The world’s largest oil companies are planning for the biggest shift in energy consumption since the Industrial Revolution since, after decades of growth, global demand for oil is poised to peak and fall in the coming years.

New technologies that improve fuel efficiency are starting to push down the amount fuel that’s needed for transportation, and a consensus is growing that fuel demand for passenger cars could fall as carbon rules go into effect, electric vehicles gain traction and the internal combustion engine gets re-engineered to be dramatically more efficient.

While most big oil companies foresee a day when the world will need less crude, timing when that peak in oil demand will materialise is one of the biggest challenges facing the energy industry. It’s tough to predict because changes to oil demand will hinge on future disruptive technologies.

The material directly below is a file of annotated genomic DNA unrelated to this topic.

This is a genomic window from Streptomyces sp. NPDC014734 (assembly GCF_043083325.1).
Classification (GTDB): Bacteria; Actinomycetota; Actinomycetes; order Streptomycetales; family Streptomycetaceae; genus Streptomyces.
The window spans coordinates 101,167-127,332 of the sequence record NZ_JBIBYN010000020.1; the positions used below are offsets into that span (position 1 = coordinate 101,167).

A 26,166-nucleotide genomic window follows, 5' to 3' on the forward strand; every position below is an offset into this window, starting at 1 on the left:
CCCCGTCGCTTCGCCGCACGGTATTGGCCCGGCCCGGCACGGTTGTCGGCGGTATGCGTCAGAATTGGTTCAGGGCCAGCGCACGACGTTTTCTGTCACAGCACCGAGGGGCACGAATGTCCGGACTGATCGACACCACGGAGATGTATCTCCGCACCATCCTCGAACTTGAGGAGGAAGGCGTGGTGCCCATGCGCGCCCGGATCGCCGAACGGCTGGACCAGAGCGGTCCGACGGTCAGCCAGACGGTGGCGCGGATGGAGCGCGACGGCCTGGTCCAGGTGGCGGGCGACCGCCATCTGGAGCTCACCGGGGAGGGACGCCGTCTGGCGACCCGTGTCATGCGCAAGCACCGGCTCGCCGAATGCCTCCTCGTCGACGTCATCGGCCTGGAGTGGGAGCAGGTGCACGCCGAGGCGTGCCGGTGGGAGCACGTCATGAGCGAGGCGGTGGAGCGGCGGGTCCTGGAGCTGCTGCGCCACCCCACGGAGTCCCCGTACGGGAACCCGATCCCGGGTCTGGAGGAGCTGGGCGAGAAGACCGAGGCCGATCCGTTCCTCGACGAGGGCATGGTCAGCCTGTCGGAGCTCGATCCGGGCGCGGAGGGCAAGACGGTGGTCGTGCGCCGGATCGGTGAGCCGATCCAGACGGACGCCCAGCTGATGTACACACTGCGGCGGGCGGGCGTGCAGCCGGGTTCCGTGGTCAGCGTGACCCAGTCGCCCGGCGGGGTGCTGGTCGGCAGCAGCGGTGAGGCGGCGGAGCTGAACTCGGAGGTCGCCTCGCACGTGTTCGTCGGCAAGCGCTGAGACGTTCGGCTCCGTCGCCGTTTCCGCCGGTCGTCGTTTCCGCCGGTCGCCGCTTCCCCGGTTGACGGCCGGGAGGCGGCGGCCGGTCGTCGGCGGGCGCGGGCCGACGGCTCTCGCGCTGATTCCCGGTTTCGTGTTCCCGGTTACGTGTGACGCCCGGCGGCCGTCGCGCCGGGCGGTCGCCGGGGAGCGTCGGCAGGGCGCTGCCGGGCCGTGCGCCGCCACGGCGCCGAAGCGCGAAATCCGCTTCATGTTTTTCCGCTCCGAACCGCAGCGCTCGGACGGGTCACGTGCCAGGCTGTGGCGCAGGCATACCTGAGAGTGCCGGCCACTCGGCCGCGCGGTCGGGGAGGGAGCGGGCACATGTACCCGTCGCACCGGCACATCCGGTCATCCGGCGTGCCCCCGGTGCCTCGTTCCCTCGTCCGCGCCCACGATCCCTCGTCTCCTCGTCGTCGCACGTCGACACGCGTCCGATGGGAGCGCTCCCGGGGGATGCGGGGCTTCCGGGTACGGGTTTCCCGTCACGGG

Yet, for many companies and investors, the question isn’t whether this immense turning point will happen—it’s when. Getting that timing right will separate the winners from the losers, and it has become a major preoccupation for energy economists and a flash-point for controversy within the industry.

Much to consider for peak oil

Forecasts for peak oil demand diverge by decades. The Paris-based International Energy Agency argues that demand will grow, albeit slowly, past 2040. And the two biggest U.S. oil companies, Exxon Mobil and Chevron, say peak demand isn’t in sight.

But some of the biggest European producers predict that a peak could emerge as soon as 2025 or 2030, and they are overhauling their long-term investment plans to diversify away from crude oil. Royal Dutch Shell and Norway’s Statoil are placing bigger bets on natural gas and renewables, including wind and solar.

Growth of Electric Cars
Growth of Electric Cars